Cognitive Behavioural Therapy (CBT) is an evidence based treatment that is recommended by the National Institute of Clinical Excellence (NICE). It is the preferred treatment for a number of emotional and physical health problems such as anxiety, depression, low self-esteem, worry, phobias, panic disorder, obsessive compulsive disorder, post-traumatic stress disorder, health anxiety, social anxiety, postnatal depression, eating disorders and psychological adjustment to physical pain.
When things go wrong in life, it’s easy to get stuck in a repetitive spiral of negative thinking styles and behaviour patterns and end up feeling hopeless, anxious and depressed. CBT can help you identify your unique pattern of unhelpful thoughts, beliefs and behaviour that contribute to your distress. It can assist you to make changes to your problematic thinking style or patterns of behaviour by teaching you therapy tools you can use throughout your life.
CBT tends to be short term when the presenting issues are non-complex. Usually a course of treatment will be between 8 to 12 sessions. At your initial assessment appointment we can discuss how many sessions may be indicated. Often you will be asked to work on tasks in- between sessions. These will be agreed collaboratively between you and your therapist at a pace that feels comfortable with you.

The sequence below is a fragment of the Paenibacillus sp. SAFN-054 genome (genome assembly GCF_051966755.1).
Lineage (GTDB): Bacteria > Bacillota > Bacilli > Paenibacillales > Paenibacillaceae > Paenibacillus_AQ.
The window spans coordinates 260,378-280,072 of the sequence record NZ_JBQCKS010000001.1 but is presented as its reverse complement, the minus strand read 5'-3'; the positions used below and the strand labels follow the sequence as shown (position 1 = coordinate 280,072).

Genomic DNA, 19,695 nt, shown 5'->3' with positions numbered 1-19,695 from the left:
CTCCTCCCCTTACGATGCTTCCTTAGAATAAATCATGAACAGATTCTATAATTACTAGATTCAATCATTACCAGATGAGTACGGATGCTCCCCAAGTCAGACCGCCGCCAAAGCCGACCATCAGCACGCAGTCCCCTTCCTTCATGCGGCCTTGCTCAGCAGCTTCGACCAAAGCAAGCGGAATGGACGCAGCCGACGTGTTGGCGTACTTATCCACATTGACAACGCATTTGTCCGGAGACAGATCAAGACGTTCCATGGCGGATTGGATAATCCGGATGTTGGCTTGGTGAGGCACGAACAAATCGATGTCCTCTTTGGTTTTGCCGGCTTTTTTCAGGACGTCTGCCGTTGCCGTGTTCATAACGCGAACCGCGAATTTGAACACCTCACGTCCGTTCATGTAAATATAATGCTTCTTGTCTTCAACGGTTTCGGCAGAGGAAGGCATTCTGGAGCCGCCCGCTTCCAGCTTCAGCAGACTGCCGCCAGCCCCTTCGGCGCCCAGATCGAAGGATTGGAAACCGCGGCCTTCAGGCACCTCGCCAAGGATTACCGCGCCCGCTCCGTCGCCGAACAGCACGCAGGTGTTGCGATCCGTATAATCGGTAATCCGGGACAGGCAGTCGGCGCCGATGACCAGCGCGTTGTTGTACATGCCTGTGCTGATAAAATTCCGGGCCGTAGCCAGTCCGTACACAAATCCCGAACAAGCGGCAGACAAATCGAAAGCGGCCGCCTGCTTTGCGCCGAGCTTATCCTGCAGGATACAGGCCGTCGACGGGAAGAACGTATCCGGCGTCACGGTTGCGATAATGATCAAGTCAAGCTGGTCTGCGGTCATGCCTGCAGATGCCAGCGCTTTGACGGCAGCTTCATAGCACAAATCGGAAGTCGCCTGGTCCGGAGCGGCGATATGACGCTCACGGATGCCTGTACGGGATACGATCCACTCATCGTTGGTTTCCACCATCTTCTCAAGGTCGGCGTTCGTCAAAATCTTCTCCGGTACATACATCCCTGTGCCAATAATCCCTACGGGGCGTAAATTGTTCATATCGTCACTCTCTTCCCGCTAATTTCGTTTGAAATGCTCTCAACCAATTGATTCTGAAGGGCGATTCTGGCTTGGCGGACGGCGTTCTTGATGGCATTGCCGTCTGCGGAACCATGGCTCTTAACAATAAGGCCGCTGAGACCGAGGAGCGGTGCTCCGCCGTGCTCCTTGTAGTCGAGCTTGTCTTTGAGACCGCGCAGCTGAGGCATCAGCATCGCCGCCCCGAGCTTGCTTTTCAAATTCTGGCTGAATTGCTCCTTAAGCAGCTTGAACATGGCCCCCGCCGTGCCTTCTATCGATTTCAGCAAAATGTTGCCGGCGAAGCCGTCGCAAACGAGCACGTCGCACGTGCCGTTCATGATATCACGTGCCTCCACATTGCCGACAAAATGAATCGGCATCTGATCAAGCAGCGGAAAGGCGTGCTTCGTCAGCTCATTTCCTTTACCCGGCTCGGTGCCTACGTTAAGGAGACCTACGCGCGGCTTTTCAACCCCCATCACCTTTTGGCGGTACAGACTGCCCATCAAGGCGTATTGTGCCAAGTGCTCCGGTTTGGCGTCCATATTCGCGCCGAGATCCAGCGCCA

If you would like to find out more about CBT then the following resources might be helpful.
BABCP Podcast on what is CBT https://podcasts.apple.com/gb/podcast/lets-talk-about-cbt/id1336023443?i=1000399973078
British Association of Behavioural and Cognitive Psychotherapies (BABCP), www.babcp.com
National Institute of Clinical Excellence (NICE), www.nice.org.uk
The Health and Care Professions Council (HCPC), https://www.hcpc-uk.org